I’m continuing to look at Chicago’s defense using advanced defensive statistics from Pro Football Reference (PFR). I already looked at missed tackles and coverage, and today I want to look at pass rush.
In general, sacks are fairly variable from year-to-year due to their small sample size. Accordingly, they are not a very good way to evaluate a pass rusher, just like rushing or receiving touchdowns (which also have a small sample size) are not the main way we evaluate skill position players.
This is where advanced statistics can give us a more helpful overall picture of a pass rusher’s performance. The PFR database tracks total QB pressures, which gives you a larger sample size and thus should be more reflective of the player’s performance.
I was curious about the relationship between total pressures and sacks, so I took the following steps to investigate:
- I examined all rushers between 2018-19 (the only 2 years this database has) who had at least 15 pressures in a year; I chose this threshold to look only at full-time pass rushers. This gave me a data set of 215 seasons, or roughly 3.4 rushers per team per year.
- I found that the typical ratio was 3.8 pressures per sack, though this had a very high standard deviation (4.0), highlighting how much it varies from person to person.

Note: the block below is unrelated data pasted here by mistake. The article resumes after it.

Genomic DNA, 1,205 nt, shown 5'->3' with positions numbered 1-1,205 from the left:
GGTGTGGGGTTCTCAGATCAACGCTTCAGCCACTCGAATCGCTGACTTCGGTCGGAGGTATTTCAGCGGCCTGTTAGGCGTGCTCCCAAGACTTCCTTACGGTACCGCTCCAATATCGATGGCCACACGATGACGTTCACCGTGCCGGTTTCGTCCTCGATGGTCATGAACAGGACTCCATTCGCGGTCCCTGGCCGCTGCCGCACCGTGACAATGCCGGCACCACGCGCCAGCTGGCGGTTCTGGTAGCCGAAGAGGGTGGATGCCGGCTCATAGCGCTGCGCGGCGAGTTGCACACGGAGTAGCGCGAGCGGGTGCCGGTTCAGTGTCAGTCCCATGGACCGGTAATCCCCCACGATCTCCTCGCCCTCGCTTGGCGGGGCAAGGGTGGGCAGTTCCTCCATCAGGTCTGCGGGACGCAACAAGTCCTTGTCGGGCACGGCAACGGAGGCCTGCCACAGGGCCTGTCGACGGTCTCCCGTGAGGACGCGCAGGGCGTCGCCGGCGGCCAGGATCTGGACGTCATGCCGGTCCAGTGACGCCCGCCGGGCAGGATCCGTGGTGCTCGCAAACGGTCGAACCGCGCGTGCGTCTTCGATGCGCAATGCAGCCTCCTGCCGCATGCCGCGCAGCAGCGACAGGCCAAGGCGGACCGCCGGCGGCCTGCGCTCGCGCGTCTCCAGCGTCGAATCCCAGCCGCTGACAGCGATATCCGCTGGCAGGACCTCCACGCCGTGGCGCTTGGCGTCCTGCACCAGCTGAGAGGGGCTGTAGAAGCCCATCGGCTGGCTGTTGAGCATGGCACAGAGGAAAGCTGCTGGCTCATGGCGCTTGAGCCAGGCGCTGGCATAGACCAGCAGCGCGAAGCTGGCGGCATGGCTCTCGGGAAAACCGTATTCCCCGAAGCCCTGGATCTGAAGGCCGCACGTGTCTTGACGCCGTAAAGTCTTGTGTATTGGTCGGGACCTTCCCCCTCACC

- When I looked only at 30+ pressures in a season (63 samples, so roughly 1 player per team per season), the average stayed virtually identical at 3.7 pressures per sack, but the standard deviation dropped to 1.2. This suggested to me that the typical number of around 3.8 pressures/sack is legitimate, and the high standard deviation with the 15 pressure cutoff was largely due to small sample sizes; you get lots of fluctuation in pressure/sack ratio when the pressure number is small.
Using that 3.8 pressures/sack as the norm, then, you can come up with how many expected sacks a player has for a season. If a player has 38 pressures, they are expected to have 10 sacks (38/3.8). You can then easily get a sack differential; a player with 10 expected sacks who actually posted 7 would have a differential of -3, indicating they were 3 sacks below what they should have normally had.
I included all DL and OLB who registered pressures in 2019, as well as Robert Quinn and Barkevious Mingo. Players with a sack differential of +1 or better are highlighted in green, while those with a sack differential of -1 or worse are highlighted in red. I also included 2018 data to give you an idea of whether 2019 results were consistent with the year before.
A few thoughts:
- There’s a whole lot of red in that chart. Overall, the full-time pass rushers in 2019 were about ten sacks short of expectation. This was a stark contrast to 2018, when those same players (at least those of them who were on the Bears) were about 2 sacks short of expectation.
- Those 2 sacks short in 2018 came from Leonard Floyd, who also came up the farthest below expectation in 2019. Whether this is an indictment of Floyd or just random bad luck will be explored below. Either way, Robert Quinn consistently generates more pressure than Floyd, making him a clear upgrade in the pass rush department.